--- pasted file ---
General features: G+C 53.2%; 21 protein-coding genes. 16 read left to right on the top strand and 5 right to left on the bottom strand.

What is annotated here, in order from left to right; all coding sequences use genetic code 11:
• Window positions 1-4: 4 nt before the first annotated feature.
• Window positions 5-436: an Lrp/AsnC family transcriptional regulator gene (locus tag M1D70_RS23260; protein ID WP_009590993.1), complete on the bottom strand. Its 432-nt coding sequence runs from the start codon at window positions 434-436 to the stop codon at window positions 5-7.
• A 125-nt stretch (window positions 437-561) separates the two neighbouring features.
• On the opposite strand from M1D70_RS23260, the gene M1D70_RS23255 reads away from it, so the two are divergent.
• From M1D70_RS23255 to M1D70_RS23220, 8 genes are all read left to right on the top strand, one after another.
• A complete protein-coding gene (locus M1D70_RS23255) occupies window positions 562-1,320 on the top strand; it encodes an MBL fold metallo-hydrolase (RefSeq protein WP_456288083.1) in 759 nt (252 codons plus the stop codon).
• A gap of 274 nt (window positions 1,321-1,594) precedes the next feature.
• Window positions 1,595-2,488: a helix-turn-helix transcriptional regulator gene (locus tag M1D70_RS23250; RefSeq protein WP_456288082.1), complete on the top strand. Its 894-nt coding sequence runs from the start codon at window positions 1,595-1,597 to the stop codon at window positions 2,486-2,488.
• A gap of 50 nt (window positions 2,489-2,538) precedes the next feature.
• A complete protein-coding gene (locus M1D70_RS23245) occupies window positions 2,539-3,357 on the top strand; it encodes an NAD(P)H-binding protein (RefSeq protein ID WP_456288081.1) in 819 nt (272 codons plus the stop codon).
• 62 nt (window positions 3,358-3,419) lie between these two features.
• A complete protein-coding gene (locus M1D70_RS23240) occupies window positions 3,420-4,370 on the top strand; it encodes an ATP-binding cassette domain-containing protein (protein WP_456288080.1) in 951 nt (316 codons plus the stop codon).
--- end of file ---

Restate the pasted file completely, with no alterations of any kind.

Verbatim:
General features: G+C 53.2%; 21 protein-coding genes. 16 read left to right on the top strand and 5 right to left on the bottom strand.

What is annotated here, in order from left to right; all coding sequences use genetic code 11:
• Window positions 1-4: 4 nt before the first annotated feature.
• Window positions 5-436: an Lrp/AsnC family transcriptional regulator gene (locus tag M1D70_RS23260; protein ID WP_009590993.1), complete on the bottom strand. Its 432-nt coding sequence runs from the start codon at window positions 434-436 to the stop codon at window positions 5-7.
• A 125-nt stretch (window positions 437-561) separates the two neighbouring features.
• On the opposite strand from M1D70_RS23260, the gene M1D70_RS23255 reads away from it, so the two are divergent.
• From M1D70_RS23255 to M1D70_RS23220, 8 genes are all read left to right on the top strand, one after another.
• A complete protein-coding gene (locus M1D70_RS23255) occupies window positions 562-1,320 on the top strand; it encodes an MBL fold metallo-hydrolase (RefSeq protein WP_456288083.1) in 759 nt (252 codons plus the stop codon).
• A gap of 274 nt (window positions 1,321-1,594) precedes the next feature.
• Window positions 1,595-2,488: a helix-turn-helix transcriptional regulator gene (locus tag M1D70_RS23250; RefSeq protein WP_456288082.1), complete on the top strand. Its 894-nt coding sequence runs from the start codon at window positions 1,595-1,597 to the stop codon at window positions 2,486-2,488.
• A gap of 50 nt (window positions 2,489-2,538) precedes the next feature.
• A complete protein-coding gene (locus M1D70_RS23245) occupies window positions 2,539-3,357 on the top strand; it encodes an NAD(P)H-binding protein (RefSeq protein ID WP_456288081.1) in 819 nt (272 codons plus the stop codon).
• 62 nt (window positions 3,358-3,419) lie between these two features.
• A complete protein-coding gene (locus M1D70_RS23240) occupies window positions 3,420-4,370 on the top strand; it encodes an ATP-binding cassette domain-containing protein (protein WP_456288080.1) in 951 nt (316 codons plus the stop codon).